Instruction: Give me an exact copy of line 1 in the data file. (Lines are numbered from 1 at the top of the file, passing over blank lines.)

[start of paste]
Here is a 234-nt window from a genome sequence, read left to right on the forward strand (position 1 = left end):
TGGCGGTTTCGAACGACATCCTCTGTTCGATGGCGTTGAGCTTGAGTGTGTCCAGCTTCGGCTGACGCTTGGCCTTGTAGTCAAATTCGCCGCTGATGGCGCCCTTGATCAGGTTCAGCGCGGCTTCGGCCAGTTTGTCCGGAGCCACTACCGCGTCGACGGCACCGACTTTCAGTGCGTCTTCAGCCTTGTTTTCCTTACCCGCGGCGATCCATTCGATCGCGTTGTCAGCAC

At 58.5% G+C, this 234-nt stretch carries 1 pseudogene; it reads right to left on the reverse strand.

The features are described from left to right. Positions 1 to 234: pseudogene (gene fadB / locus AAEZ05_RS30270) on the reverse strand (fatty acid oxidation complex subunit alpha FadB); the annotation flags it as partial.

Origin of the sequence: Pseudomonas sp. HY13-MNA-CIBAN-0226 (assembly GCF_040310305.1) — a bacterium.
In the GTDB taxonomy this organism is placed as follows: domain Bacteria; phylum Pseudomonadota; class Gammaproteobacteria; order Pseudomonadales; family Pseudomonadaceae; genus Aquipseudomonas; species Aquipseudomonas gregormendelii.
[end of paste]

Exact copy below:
Here is a 234-nt window from a genome sequence, read left to right on the forward strand (position 1 = left end):